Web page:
Confirmation bias in studies of gamma ray bursts
Our understanding of gamma ray bursts (GRBs) – flashes of gamma rays from explosions in distant galaxies – since they were discovered more than 50 years ago may not be as solid as first thought.
Research by myself and colleagues, published in Monthly Notices of the Royal Society Letters and a preprint, found that journals tended to publish papers which supported an already widely accepted model of how GRBs form, and reject those that don't – a form of confirmation bias.
NASA satellites detect an intense flash of gamma rays every few days, which are believed to originate from catastrophic explosions of massive stars (hypernovae) in galaxies at the edge of the known universe. From Earth, telescopes triggered by NASA usually detect a rapidly fading afterglow following the prompt short flash.
The most popular model that describes the physics of GRB afterglow creation is the standard model (not to be confused with the Standard Model of Particle Physics). One core prediction of the GRB model is that the total energy of the high-energy flash determines the brightness of the fading afterglow.
The standard model has been successful in describing many individual GRBs and has remained firmly entrenched as the favoured and only viable model to explain observations. It predicts a significant correlation between the total GRB energy emitted and afterglow luminosity.
It is what has been previously observed and reported in numerous published studies, adding further support to the standard model.
But is it the only model?
An alternative – the Cannonball Model – can explain several anomalous GRBs that don't fit the standard model. One important concern that applies to both models is that fine-tuning has to be done to make either model work for individual GRBs.
Since 2007 I had my doubts about the standard model as it seemed to fall short when I considered GRB properties of the whole population of several hundred.
My main issue was that many peer-reviewed GRB studies used the growing number of GRB distance estimates to determine how they are distributed throughout the universe. This is important (remembering GRBs result from massive stars exploding) because it provides a way to indirectly see how massive stars are distributed across the universe.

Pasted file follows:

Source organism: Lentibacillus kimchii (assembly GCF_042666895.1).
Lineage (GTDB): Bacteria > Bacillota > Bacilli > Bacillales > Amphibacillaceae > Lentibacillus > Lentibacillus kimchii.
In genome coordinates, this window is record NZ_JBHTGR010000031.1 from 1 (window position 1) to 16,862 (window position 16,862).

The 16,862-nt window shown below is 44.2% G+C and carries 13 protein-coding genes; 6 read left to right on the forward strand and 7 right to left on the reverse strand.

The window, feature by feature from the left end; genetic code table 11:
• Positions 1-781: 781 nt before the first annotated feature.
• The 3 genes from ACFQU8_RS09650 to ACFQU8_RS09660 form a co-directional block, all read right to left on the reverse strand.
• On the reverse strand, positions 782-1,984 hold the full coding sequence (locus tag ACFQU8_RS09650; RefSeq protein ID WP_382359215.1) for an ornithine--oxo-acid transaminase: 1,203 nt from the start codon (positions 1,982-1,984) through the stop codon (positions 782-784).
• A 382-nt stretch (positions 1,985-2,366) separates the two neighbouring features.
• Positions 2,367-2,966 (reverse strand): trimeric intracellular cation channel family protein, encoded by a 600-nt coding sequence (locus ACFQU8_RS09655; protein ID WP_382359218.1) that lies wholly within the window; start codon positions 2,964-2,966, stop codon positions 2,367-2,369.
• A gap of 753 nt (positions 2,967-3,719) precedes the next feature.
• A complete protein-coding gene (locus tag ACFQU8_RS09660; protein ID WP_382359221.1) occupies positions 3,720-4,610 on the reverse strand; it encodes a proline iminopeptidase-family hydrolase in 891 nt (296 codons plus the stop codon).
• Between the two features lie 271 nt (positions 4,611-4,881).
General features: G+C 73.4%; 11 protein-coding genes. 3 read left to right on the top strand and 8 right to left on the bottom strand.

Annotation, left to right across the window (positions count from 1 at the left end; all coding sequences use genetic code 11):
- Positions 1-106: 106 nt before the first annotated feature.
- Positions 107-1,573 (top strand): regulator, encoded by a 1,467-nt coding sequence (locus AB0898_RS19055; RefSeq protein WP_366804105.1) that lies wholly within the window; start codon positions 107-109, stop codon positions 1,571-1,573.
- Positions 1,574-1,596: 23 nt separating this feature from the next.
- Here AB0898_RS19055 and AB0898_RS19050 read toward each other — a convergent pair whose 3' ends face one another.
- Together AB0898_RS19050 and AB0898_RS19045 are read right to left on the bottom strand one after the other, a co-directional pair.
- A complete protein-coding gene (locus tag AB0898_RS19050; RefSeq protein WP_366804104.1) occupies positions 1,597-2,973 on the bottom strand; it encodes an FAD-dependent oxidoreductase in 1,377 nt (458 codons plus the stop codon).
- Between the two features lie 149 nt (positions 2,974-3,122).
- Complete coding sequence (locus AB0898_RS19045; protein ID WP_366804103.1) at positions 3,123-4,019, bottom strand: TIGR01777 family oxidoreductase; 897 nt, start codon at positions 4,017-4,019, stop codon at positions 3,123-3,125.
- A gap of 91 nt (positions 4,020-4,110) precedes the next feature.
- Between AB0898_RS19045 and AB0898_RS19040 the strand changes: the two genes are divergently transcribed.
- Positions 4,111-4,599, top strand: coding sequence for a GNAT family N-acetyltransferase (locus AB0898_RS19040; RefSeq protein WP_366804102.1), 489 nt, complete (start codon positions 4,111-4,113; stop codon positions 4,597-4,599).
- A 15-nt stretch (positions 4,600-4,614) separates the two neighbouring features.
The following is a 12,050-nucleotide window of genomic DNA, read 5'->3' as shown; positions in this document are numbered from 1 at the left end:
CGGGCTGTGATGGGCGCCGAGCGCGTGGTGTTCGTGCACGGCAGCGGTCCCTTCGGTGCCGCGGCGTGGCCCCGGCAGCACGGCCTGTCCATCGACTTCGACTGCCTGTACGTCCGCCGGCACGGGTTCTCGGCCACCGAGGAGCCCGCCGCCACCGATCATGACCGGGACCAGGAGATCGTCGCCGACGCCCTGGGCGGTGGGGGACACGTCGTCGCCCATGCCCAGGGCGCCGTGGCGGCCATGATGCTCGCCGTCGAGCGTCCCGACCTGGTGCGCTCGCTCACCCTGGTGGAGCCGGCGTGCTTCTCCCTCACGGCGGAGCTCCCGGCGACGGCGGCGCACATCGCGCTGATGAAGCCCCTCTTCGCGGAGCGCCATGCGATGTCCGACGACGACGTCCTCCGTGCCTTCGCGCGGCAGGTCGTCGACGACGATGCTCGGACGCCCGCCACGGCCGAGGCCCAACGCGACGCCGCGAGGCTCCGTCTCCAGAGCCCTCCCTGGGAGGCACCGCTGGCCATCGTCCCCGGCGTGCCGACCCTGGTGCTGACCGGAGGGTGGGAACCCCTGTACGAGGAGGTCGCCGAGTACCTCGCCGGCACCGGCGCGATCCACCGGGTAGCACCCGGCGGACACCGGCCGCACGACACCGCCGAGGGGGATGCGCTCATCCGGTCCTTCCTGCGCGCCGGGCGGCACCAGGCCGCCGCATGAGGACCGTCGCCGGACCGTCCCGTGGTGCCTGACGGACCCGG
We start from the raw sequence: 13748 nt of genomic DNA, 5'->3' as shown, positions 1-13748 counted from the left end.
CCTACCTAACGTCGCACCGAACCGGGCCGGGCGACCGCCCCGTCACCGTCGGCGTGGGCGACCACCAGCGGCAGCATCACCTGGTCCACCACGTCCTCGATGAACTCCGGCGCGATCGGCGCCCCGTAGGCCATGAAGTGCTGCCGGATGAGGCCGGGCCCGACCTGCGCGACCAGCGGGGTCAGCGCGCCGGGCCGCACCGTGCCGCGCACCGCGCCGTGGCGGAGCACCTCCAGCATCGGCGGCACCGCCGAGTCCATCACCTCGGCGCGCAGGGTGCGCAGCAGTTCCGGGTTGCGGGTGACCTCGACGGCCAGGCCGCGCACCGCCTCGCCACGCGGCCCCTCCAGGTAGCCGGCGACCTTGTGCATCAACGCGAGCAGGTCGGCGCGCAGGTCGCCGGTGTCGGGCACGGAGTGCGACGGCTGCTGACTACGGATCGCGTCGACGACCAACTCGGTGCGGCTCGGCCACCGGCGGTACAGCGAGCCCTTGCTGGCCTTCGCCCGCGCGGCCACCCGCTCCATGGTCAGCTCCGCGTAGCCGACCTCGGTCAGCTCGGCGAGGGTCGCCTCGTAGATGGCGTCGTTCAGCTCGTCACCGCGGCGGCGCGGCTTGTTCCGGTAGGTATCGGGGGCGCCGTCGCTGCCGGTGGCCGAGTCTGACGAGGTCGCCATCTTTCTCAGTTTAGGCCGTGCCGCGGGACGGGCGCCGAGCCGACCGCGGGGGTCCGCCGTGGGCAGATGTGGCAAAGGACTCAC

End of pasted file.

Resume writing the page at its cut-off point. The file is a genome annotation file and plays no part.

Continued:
There is one problem with this idea: the distances are obtained from a rapidly fading optical afterglow to obtain spectroscopic redshift so many distances cannot be measured because the afterglow is too dim.
This causes a bias (known as the Malmquist Bias) to measure only the brightest and nearest GRBs. This implies that one preferentially selects some data while inadvertently removing other data.
Importantly, the Malmquist Bias then produces a "false" correlation between intrinsic properties, such as total energy and luminosity. I soon realised that the intrinsic properties of GRBs that relied on distance measurements were biased, but now had to prove this.
Rise to the challenge
In 2013, armed with my growing scepticism and new insight, I was determined to test the reported GRB correlations.
I led a small team that began analysing the published studies that showed significant correlations of intrinsic properties of GRBs (using the standard model). Although some of these works did attempt to remove biases, I soon realised an obvious one remained.
The GRB afterglow luminosity data was distance dependent, introducing a Malmquist bias, which was not corrected for!
After re-analysing the data, but removing the afterglow Malmquist Bias, I found that previous reported correlations could not be reproduced and are in fact non-existent. Furthermore, I found that by including only the biased data, the correlation returned.
What this really means is that many scientists ignored or did not see fundamental biases in the data. Our work showed that previously reported correlations are an artifact of observation – nothing to do with the intrinsic properties of GRBs.
How could this happen in a rigorous peer reviewed culture, and why did I see this and not anyone else?
The answer is rooted in the psychology of scientists participating in a relatively volatile field (for astronomy anyway) dominated by several strong collaborative groups. The GRB standard model has become a powerful dogma that cannot easily be challenged, especially with no viable alternative.
So the previous studies naturally interpreted the observed GRB correlations as a result of the standard model. In general terms this behaviour is termed confirmation bias (also called confirmatory bias or myside bias). It is a tendency for people to favour information that confirms their preconceptions or hypotheses regardless of whether the information is true.
Not perfect, but the best we have
From my personal account, it is understandable that the public may be sceptical of the scientific process. But ultimately the work we did to uncover the truth was vindicated by a rigorous peer review (not without setbacks, as we had to find scientists not connected with the GRB standard model) and now published results.
Despite the fact the scientific process is not perfect, it is the best system we have to converge to an informed understanding of the world around us. Sometimes this convergence is convoluted, as in my case, but ultimately science and society is a winner.
So what about the GRB standard model – is it in tatters? Actually, no. Its proponents are very good at fine-tuning the model to suit observations.
How much fine-tuning can you perform on a model before it should be abandoned? That is a question for another day.
This story is published courtesy of The Conversation (under Creative Commons-Attribution/No derivatives).